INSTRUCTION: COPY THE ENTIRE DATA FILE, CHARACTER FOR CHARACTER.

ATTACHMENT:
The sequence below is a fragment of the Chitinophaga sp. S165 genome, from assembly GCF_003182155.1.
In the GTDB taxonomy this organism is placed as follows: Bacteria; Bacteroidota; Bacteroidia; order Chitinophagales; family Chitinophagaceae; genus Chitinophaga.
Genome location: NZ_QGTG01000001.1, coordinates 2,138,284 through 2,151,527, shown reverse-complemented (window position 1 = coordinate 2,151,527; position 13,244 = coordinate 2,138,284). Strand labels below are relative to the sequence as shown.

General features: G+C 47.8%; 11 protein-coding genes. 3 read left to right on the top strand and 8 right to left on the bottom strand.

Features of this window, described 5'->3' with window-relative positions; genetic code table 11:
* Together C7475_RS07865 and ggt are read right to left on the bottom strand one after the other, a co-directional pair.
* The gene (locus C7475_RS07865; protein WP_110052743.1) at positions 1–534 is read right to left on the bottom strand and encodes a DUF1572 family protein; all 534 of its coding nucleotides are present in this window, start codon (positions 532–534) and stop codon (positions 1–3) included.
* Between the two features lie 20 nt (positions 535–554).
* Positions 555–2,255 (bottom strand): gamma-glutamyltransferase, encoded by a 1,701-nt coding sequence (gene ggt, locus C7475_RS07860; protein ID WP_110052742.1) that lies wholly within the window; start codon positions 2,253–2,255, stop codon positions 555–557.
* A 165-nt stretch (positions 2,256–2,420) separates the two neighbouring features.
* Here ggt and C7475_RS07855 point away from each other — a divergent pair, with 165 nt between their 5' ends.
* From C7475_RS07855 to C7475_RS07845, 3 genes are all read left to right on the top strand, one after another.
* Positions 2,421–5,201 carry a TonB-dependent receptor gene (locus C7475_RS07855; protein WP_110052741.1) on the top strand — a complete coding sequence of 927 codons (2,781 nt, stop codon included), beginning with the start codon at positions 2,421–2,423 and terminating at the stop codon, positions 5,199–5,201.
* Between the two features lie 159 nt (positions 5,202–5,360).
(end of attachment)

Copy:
The sequence below is a fragment of the Chitinophaga sp. S165 genome, from assembly GCF_003182155.1.
In the GTDB taxonomy this organism is placed as follows: Bacteria; Bacteroidota; Bacteroidia; order Chitinophagales; family Chitinophagaceae; genus Chitinophaga.
Genome location: NZ_QGTG01000001.1, coordinates 2,138,284 through 2,151,527, shown reverse-complemented (window position 1 = coordinate 2,151,527; position 13,244 = coordinate 2,138,284). Strand labels below are relative to the sequence as shown.

General features: G+C 47.8%; 11 protein-coding genes. 3 read left to right on the top strand and 8 right to left on the bottom strand.

Features of this window, described 5'->3' with window-relative positions; genetic code table 11:
* Together C7475_RS07865 and ggt are read right to left on the bottom strand one after the other, a co-directional pair.
* The gene (locus C7475_RS07865; protein WP_110052743.1) at positions 1–534 is read right to left on the bottom strand and encodes a DUF1572 family protein; all 534 of its coding nucleotides are present in this window, start codon (positions 532–534) and stop codon (positions 1–3) included.
* Between the two features lie 20 nt (positions 535–554).
* Positions 555–2,255 (bottom strand): gamma-glutamyltransferase, encoded by a 1,701-nt coding sequence (gene ggt, locus C7475_RS07860; protein ID WP_110052742.1) that lies wholly within the window; start codon positions 2,253–2,255, stop codon positions 555–557.
* A 165-nt stretch (positions 2,256–2,420) separates the two neighbouring features.
* Here ggt and C7475_RS07855 point away from each other — a divergent pair, with 165 nt between their 5' ends.
* From C7475_RS07855 to C7475_RS07845, 3 genes are all read left to right on the top strand, one after another.
* Positions 2,421–5,201 carry a TonB-dependent receptor gene (locus C7475_RS07855; protein WP_110052741.1) on the top strand — a complete coding sequence of 927 codons (2,781 nt, stop codon included), beginning with the start codon at positions 2,421–2,423 and terminating at the stop codon, positions 5,199–5,201.
* Between the two features lie 159 nt (positions 5,202–5,360).